• (i) any territorial or civic flag or any national, territorial or civic arms, crest or emblem, of a country of the Union, if the flag, arms, crest or emblem is on a list communicated under article 6ter of the Convention or pursuant to the obligations under the Agreement on Trade-related Aspects of Intellectual Property Rights set out in Annex 1C to the WTO Agreement stemming from that article, and the Registrar gives public notice of the communication;

    • (i.1) any official sign or hallmark indicating control or warranty adopted by a country of the Union, if the sign or hallmark is on a list communicated under article 6ter of the Convention or pursuant to the obligations under the Agreement on Trade-related Aspects of Intellectual Property Rights set out in Annex 1C to the WTO Agreement stemming from that article, and the Registrar gives public notice of the communication;

    • (i.2) any national flag of a country of the Union;

    • (i.3) any armorial bearing, flag or other emblem, or the name or any abbreviation of the name, of an international intergovernmental organization, if the armorial bearing, flag, emblem, name or abbreviation is on a list communicated under article 6ter of the Convention or pursuant to the obligations under the Agreement on Trade-related Aspects of Intellectual Property Rights set out in Annex 1C to the WTO Agreement stemming from that article, and the Registrar gives public notice of the communication;

    • (j) any scandalous, obscene or immoral word or device;

    • (k) any matter that may falsely suggest a connection with any living individual;

    • (l) the portrait or signature of any individual who is living or has died within the preceding thirty years;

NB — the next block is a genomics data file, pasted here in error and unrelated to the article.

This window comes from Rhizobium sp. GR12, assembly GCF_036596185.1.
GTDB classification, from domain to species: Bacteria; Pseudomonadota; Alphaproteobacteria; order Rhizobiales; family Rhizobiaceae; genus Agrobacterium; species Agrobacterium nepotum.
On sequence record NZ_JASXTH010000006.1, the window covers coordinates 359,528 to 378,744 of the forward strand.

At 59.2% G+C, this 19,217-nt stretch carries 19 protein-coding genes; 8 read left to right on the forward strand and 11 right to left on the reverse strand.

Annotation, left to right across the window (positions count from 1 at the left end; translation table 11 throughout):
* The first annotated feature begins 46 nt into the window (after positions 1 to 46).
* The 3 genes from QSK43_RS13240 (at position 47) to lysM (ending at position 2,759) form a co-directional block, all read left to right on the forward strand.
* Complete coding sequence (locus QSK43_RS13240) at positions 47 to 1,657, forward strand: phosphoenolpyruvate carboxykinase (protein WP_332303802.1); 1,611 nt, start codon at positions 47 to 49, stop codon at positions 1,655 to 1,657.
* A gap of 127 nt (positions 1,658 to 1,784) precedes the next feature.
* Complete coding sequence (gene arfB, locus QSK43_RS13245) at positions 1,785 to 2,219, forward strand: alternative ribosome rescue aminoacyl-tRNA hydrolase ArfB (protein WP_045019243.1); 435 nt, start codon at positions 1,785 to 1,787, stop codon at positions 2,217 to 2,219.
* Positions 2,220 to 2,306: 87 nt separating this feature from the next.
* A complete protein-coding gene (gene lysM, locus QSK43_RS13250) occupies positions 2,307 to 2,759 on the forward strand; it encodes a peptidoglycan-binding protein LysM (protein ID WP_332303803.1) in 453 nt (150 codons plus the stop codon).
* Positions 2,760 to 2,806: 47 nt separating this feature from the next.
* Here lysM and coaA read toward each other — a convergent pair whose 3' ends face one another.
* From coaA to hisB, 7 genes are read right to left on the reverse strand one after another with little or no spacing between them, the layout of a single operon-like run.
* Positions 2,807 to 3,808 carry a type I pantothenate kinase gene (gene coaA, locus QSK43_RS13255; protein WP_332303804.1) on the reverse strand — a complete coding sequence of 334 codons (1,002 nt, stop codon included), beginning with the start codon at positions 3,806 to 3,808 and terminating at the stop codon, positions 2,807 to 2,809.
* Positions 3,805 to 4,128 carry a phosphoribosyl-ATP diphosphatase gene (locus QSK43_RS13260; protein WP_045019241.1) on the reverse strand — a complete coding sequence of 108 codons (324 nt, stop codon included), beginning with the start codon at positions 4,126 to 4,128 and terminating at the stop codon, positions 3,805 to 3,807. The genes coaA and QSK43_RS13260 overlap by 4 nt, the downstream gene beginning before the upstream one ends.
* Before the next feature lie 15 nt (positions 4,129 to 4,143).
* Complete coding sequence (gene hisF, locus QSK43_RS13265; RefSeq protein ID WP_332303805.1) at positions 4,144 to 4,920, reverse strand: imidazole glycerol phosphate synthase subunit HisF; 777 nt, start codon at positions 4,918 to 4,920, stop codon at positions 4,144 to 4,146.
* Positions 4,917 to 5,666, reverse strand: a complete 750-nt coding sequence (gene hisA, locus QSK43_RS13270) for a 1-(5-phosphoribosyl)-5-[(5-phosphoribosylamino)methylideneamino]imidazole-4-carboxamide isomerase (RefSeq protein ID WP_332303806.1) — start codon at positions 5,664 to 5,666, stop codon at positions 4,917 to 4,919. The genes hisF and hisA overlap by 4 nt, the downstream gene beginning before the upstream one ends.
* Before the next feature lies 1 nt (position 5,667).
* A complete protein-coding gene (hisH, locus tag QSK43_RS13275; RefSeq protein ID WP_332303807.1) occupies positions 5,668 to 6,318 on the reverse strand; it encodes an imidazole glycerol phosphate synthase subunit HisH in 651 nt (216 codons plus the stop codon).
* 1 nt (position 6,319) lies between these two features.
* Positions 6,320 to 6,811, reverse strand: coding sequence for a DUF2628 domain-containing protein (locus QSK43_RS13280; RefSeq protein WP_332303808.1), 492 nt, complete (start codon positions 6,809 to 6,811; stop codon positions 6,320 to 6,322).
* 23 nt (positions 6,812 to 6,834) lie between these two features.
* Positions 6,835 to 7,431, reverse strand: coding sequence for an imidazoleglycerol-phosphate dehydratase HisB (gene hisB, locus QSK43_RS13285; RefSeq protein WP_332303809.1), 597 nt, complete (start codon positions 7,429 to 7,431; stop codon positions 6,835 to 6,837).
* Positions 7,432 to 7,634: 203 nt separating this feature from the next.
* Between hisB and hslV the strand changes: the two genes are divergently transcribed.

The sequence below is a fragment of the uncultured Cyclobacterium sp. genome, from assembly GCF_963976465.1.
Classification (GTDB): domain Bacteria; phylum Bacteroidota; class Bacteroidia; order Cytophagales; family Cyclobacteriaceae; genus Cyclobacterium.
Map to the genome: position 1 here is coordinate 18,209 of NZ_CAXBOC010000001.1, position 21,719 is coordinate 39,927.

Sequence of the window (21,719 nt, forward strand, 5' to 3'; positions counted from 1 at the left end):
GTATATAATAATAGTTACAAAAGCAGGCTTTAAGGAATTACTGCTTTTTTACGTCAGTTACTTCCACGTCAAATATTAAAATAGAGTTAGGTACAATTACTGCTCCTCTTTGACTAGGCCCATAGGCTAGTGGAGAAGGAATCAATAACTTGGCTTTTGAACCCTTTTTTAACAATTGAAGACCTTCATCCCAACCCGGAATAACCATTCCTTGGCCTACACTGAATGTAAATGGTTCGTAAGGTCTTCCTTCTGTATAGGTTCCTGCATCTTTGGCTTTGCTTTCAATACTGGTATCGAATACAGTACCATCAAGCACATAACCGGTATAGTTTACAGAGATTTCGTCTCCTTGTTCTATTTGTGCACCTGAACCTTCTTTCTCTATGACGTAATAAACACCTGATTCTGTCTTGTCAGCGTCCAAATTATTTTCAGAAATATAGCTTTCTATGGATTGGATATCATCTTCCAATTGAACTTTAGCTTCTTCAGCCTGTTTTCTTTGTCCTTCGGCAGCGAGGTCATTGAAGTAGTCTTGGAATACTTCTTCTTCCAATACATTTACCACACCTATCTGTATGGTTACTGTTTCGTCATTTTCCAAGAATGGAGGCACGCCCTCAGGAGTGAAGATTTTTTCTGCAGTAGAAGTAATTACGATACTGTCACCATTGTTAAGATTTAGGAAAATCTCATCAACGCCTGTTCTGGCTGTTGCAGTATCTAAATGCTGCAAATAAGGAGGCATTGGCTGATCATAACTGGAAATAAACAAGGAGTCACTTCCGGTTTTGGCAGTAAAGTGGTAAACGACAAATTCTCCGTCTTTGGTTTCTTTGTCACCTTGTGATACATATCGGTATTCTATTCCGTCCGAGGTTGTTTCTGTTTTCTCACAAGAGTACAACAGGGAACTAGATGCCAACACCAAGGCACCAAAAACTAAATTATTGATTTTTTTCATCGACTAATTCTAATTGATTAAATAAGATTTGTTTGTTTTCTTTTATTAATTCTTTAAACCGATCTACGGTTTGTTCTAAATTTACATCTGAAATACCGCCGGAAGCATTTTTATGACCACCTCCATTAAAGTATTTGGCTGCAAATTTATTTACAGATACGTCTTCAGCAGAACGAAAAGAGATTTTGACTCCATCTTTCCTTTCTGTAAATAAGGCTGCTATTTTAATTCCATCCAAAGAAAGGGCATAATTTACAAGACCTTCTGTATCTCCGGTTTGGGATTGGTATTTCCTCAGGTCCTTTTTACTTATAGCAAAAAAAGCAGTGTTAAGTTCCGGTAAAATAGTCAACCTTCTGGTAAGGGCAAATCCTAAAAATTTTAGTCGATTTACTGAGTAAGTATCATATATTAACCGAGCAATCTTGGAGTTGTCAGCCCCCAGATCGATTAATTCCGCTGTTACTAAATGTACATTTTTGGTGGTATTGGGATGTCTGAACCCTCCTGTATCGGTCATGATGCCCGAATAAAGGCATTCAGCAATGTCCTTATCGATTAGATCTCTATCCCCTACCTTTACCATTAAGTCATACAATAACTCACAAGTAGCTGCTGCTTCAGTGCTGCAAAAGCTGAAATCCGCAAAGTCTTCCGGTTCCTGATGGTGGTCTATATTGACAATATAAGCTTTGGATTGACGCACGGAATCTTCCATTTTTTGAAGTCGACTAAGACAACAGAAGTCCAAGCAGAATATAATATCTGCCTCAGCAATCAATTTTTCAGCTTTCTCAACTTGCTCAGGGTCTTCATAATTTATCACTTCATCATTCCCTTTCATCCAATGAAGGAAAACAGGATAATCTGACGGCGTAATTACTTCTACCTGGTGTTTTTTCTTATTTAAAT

• (m) the words “United Nations” or the official seal or emblem of the United Nations;

    • (n) any badge, crest, emblem or mark

      • (i) adopted or used by any of Her Majesty’s Forces as defined in the National Defence Act,

      • (ii) of any university, or

      • (iii) adopted and used by any public authority, in Canada as an official mark for goods or services,

      in respect of which the Registrar has, at the request of Her Majesty or of the university or public authority, as the case may be, given public notice of its adoption and use;

    • (n.1) any armorial bearings granted, recorded or approved for use by a recipient pursuant to the prerogative powers of Her Majesty as exercised by the Governor General in respect of the granting of armorial bearings, if the Registrar has, at the request of the Governor General, given public notice of the grant, recording or approval; or

    • (o) the name “Royal Canadian Mounted Police” or “R.C.M.P.” or any other combination of letters relating to the Royal Canadian Mounted Police, or any pictorial representation of a uniformed member thereof.

  • Marginal note:Excepted uses

    (2) Nothing in this section prevents the adoption, use or registration as a trade-mark or otherwise, in connection with a business, of any mark

    • (a) described in subsection (1) with the consent of Her Majesty or such other person, society, authority or organization as may be considered to have been intended to be protected by this section; or

    • (b) consisting of, or so nearly resembling as to be likely to be mistaken for

      • (i) an official sign or hallmark mentioned in paragraph (1)(i.1), except in respect of goods that are the same or similar to the goods in respect of which the official sign or hallmark has been adopted, or

      • (ii) an armorial bearing, flag, emblem or abbreviation mentioned in paragraph (1)(i.3), unless the use of the mark is likely to mislead the public as to a connection between the user and the organization.

  • R.S., 1985, c. T-13, s. 9;
  • 1990, c. 14, s. 8;
  • 1993, c. 15, s. 58;
  • 1994, c. 47, s. 191;
  • 1999, c. 31, s. 209(F);
  • 2007, c. 26, s. 6;
  • 2014, c. 32, ss. 11, 53, 56(F).